High Point stadium plans forge ahead — Triad City Beat
High Point city council members, many of whom rode into office on a wave of pro-stadium sentiment, heard updates on the so-called catalyst project from the city manager’s office during a special council meeting on Tuesday.
As construction begins on the multi-use stadium, officials told council members that water, sewer and stormwater lines around the downtown site require significant upgrades this calendar year in order to open the 6.8-acre stadium by the May 2019 target.
“The vast majority of the water and sewer lines in that area were put in the ground in the early 1900s, so not only are they obsolete from an age standpoint, they won’t handle the growth projected in this area,” Deputy City Manager Randy McCaslin said. “The stormwater lines are also undersized…A lot of work being done right now you don’t see. But you will see it in the future.”
The council agreed to a request from staff to hire a contractor to manage infrastructure efforts after design work is finalized. McCaslin said his office can’t provide a cost estimate until the contractor’s assessment, including a “guaranteed not-to-exceed” price for construction. Annually-budgeted money for obsolete line replacement will pay for a portion of the infrastructure upgrades. Last year, city council allotted $50,957,035 for the Water and Sewer Fund Budget for 2017-18, compared to $51,642,201 and $48,798,571 for the 2016-17 and 2015-16 adopted budgets, respectively.
Open bidding for pieces of the project such as concrete and steel is ongoing now that the city’s environmental management plan is approved, but the city manager’s office is fine-tuning operating details related to food service, entertainment and ticketing and other construction minutiae. City staff currently estimates that the stadium will feature 3,400 fixed seats, 1,100 “berm seating” options and plans to include more four-top tables and open areas behind drink rails.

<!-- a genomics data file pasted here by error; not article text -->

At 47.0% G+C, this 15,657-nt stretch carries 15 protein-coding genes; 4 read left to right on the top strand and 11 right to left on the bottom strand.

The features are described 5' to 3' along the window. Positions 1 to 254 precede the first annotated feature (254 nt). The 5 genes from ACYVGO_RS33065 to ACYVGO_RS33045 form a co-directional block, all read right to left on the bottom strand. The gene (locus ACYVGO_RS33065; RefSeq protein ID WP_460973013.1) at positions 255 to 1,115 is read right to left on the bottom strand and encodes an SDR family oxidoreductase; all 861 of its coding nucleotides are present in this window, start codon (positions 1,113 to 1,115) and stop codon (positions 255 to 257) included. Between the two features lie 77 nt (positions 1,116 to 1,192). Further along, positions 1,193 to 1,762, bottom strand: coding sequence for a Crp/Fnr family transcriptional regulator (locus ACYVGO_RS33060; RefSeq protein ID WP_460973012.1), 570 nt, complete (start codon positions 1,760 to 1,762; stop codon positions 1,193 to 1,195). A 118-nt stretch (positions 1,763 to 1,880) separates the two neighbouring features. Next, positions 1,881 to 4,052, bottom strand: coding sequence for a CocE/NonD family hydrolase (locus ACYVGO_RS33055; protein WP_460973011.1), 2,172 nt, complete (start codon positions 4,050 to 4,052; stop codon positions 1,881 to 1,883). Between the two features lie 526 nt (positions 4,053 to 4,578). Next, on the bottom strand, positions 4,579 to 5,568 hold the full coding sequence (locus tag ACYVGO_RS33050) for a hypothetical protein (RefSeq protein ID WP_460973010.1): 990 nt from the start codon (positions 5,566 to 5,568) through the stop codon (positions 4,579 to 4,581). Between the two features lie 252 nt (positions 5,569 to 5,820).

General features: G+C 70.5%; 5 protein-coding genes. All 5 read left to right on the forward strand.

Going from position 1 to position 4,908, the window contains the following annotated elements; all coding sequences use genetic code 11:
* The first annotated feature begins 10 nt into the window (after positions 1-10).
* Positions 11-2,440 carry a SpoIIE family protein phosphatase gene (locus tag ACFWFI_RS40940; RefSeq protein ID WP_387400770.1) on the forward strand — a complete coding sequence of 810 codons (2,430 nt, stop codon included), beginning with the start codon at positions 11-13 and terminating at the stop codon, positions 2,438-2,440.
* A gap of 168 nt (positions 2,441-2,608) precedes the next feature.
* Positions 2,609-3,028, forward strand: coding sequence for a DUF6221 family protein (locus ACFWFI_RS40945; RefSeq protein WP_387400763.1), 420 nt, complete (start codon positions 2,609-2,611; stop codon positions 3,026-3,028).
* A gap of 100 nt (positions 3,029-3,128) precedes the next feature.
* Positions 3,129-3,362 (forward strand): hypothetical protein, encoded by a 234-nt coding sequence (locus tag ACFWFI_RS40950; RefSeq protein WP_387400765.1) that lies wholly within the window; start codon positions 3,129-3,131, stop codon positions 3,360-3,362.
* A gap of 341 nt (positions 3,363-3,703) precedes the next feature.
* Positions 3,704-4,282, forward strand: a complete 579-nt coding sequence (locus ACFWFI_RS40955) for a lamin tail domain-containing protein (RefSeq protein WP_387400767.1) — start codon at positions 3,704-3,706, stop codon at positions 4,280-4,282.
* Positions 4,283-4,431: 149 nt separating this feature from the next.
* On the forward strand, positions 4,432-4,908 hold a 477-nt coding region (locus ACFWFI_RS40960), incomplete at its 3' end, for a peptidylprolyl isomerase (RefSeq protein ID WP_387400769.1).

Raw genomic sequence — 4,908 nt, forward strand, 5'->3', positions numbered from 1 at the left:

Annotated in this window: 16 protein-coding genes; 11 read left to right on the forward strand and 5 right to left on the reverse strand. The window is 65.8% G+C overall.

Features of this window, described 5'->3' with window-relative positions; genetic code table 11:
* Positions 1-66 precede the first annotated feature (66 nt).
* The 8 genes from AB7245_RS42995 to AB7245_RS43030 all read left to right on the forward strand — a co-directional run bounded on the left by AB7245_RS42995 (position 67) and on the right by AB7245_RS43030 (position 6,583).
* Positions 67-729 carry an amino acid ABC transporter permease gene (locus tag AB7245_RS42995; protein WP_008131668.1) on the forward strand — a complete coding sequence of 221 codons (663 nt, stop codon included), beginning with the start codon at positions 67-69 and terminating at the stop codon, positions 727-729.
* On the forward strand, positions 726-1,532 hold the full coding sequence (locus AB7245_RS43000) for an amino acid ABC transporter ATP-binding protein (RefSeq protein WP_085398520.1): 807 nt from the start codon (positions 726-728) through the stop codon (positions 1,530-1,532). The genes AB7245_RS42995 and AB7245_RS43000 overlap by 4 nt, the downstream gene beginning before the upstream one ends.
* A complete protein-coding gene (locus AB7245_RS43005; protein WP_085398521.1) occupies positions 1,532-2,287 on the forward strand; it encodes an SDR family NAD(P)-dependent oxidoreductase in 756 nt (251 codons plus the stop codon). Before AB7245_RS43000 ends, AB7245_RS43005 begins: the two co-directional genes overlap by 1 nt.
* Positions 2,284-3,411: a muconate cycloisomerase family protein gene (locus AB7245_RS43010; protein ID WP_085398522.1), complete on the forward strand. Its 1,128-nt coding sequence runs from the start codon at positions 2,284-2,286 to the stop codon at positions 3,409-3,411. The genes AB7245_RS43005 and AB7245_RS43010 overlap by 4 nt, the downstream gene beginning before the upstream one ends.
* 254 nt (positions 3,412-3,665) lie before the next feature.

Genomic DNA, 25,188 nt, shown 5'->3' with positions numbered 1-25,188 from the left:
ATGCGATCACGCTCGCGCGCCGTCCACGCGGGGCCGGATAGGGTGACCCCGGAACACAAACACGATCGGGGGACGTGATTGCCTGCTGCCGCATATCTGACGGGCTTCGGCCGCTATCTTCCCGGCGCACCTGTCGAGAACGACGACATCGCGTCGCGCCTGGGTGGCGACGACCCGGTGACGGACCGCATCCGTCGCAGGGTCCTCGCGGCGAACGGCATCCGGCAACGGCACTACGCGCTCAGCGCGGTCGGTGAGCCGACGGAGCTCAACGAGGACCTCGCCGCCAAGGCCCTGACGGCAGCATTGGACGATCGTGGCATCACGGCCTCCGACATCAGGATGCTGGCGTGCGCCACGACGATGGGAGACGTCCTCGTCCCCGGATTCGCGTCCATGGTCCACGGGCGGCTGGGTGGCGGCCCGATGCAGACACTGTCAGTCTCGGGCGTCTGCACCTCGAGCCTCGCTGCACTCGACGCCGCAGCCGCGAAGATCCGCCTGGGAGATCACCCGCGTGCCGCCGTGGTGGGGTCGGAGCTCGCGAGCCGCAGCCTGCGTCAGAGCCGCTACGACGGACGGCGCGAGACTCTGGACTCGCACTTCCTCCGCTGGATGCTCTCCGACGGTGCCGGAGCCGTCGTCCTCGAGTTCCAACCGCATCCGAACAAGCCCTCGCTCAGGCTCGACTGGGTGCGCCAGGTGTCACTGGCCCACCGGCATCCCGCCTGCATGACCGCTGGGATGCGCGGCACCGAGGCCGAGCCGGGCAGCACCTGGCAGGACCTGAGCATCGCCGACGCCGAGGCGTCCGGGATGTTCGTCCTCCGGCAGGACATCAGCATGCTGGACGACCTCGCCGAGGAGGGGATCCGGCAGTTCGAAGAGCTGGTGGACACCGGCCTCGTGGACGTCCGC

Though primarily intended for use by an Atlantic League of Professional Baseball team, city officials presented several designs plans for transforming the stadium to accommodate soccer, football and lacrosse fields, as well as concerts and other entertainment events. Due to the need for rapid changeover, officials are leaning towards artificial turf.
A soon-to-be rolled out master plan for developing 3.4 acres of non-stadium, city-owned property is also underway. City officials told the council that property in the immediate vicinity of the stadium will limit showrooms and encourage a mixed-use model with a hotel, events center, children’s museum and an apartment complex. Restaurants and retail will occupy the first floors of three- to five-story buildings.
Including the potential purchase of another three acres of downtown property, the city’s total cost for the 10.2 acres either bought or currently under contract is $9.8 million, part of $15 million approved last year by council for the catalyst project. City officials’ conservative estimate of payback on the investment is $115 to $120 million but the developer estimates a return closer to $200 million. The project site contains 268,000 square feet of taxable property.
On Thursday, the city announced the sale of $35 million in limited-obligation bonds to finance the stadium project, including $2.8 million from local investors.
As of Jan. 17, the city of High Point sold $160 million in bonds, including $2.8 million purchased by local investors and $35 million in limited-obligation bonds that will fund stadium construction, specifically. The high volume of orders allowed underwriters to reduce interest rates on maturities, lessening the cost of repayment to be completed by October 2038. The new projected repayment will be $49,742,210, more than $2 million less than the previous projection.
The stadium will occupy the area around Church Avenue and Pine Street. City Manager Greg Demko confirmed that although a network of sidewalk connections is likely in the near future, the planned Southwest Greenway will pass by stadium and further greenway connections are in the works, though years down the line.
Demko said his office plans to call another special meeting to review finer details of a that will spell out all parties’ responsibilities later this month, following close review from a team of attorneys.